FIG. 19 depicts a generation of a user-hair-color model, in accordance with an embodiment.

FIG. 20 depicts an example computing and communication device (CCD), in accordance with an embodiment.

Skilled artisans will appreciate that elements in the figures are illustrated for simplicity and clarity and have not necessarily been drawn to scale. For example, the dimensions of some of the elements in the figures may be exaggerated relative to other elements to help to improve understanding of embodiments of the present invention.

The apparatus and method components have been represented where appropriate by conventional symbols in the drawings, showing only those specific details that are pertinent to understanding the embodiments of the present invention so as not to obscure the disclosure with details that will be readily apparent to those of ordinary skill in the art having the benefit of the description herein.

DETAILED DESCRIPTION OF THE INVENTION

Before proceeding with this detailed description, it is noted that the entities, connections, arrangements, and the like that are depicted in—and described in connection with—the various figures are presented by way of example and not by way of limitation. As such, any and all statements or other indications as to what a particular figure “depicts,” what a particular element or entity in a particular figure “is” or “has,” and any and all similar statements—that may in isolation and out of context be read as absolute and therefore limiting—can only properly be read as being constructively preceded by a clause such as “In at least one embodiment, . . . ” And it is for reasons akin to brevity and clarity of presentation that this implied leading clause is not repeated ad nauseum in this detailed description.

FIG. 1A depicts an example process, in accordance with at least one embodiment. In particular, FIG. 1A depicts an example process 100 a that includes elements 102 a-108 a. Although primarily depicted and described as being performed serially, at least a portion of the elements (steps) of the process 100 a may be performed contemporaneously, or in a different order than is depicted in and described in connection with FIG. 1A. Furthermore, in at least one embodiment, the process 100 a is repeated, at some point in time, after any of the elements 102 a-108 a are completed. Additionally, repetition of the process 100 a may or may not include performance of each element in the process 100 a, and may commence at any of the elements 102 a-108 a. The process 100 a is further described below.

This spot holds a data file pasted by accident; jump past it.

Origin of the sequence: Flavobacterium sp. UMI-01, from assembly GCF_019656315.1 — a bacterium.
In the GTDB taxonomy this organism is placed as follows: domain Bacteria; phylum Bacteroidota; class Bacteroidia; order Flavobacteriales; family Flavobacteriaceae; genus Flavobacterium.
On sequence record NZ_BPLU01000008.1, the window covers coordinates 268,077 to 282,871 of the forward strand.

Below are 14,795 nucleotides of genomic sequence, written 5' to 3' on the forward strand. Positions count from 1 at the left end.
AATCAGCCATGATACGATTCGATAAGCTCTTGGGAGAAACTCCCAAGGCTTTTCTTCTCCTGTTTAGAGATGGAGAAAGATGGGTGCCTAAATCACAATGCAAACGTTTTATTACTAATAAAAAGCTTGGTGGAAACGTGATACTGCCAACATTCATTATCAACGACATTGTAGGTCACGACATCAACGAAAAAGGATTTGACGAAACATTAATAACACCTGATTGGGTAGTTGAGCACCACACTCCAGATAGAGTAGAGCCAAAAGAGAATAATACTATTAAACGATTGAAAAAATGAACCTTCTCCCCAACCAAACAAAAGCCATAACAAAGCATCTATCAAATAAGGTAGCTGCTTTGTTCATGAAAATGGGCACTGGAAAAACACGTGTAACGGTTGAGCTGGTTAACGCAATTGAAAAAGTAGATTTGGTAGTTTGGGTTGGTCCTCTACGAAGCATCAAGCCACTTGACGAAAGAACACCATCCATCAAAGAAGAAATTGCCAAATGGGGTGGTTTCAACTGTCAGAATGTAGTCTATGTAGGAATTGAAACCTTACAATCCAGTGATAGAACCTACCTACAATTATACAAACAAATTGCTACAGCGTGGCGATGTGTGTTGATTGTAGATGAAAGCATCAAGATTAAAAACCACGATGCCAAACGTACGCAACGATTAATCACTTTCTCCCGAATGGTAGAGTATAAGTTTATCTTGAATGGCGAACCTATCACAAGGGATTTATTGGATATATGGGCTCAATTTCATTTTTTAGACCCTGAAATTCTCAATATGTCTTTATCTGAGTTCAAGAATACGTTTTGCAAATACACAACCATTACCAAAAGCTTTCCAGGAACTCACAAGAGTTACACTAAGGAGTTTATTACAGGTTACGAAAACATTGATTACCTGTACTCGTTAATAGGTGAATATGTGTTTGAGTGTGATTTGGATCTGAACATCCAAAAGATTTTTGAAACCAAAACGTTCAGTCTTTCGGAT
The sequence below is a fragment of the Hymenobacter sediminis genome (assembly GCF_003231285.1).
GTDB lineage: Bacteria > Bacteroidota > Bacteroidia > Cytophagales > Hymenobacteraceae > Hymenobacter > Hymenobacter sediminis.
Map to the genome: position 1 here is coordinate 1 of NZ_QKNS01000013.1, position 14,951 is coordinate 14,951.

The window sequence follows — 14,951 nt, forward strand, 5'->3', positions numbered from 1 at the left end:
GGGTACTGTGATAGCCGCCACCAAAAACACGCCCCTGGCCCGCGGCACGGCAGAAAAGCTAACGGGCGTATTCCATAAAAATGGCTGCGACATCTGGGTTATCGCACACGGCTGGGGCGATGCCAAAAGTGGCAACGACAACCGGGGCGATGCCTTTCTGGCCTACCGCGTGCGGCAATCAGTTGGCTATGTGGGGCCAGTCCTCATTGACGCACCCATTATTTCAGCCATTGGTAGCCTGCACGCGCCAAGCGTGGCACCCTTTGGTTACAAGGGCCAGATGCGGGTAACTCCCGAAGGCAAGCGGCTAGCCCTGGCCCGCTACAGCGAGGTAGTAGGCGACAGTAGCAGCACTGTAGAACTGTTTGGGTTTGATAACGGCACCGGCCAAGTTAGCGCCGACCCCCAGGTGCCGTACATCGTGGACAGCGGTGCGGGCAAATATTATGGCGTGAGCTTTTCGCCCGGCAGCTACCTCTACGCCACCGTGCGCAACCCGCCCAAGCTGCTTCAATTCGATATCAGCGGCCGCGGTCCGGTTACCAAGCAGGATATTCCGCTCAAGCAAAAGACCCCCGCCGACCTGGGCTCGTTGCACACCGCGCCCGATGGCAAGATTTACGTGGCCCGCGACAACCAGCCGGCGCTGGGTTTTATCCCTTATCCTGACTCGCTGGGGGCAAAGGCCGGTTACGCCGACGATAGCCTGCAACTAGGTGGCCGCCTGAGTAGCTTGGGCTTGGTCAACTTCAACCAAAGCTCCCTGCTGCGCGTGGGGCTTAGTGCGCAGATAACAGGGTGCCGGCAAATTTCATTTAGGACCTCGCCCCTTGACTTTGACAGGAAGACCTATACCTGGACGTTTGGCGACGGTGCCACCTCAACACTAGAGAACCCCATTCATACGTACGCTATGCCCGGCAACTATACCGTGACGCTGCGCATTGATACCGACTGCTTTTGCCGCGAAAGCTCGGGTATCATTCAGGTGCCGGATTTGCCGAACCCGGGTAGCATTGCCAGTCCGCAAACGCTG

The process 100 a includes obtaining video data depicting a head of a user. The process 100 a also includes determining a set of line segments of pixels of the video data. Each line segment in the determined set of line segments intersects an upper contour of the depicted head of the user. The process 100 a also includes grouping at least some of the pixels of at least one of the line segments in the determined set of line segments into three sets of pixels based at least in part on respective color data of the pixels. The three sets of pixels include a skin-pixel set, a hair-pixel set, and a background-pixel set. The process 100 a also includes updating a user hair-color model based at least in part on the hair-pixel set.

More specifically, at element 102 a the process 100 a includes obtaining video data depicting a head of a user. At element 104 a the process 100 a includes determining a set of line segments of pixels of the video data. Each line segment in the determined set of line segments intersects an upper contour of the depicted head of the user. Further explanation of the element 104 a is included in the description for FIGS. 6 & 7. At element 106 a the process 100 a includes grouping at least some of the pixels of at least one of the line segments in the determined set of line segments into three sets of pixels based at least in part on respective color data of the pixels. The three sets of pixels include a skin-pixel set, a hair-pixel set, and a background-pixel set. A detailed example of the element 106 a is further described with respect to a k-means process. Elements 108 b-114 b of FIG. 1B together describe grouping at least some of the pixels of at least one of the line segments in the determined set of line segments into three sets of pixels based at least in part on respective color data of the pixels. At element 108 a the process 100 a includes updating a user hair-color model based at least in part on the hair-pixel set.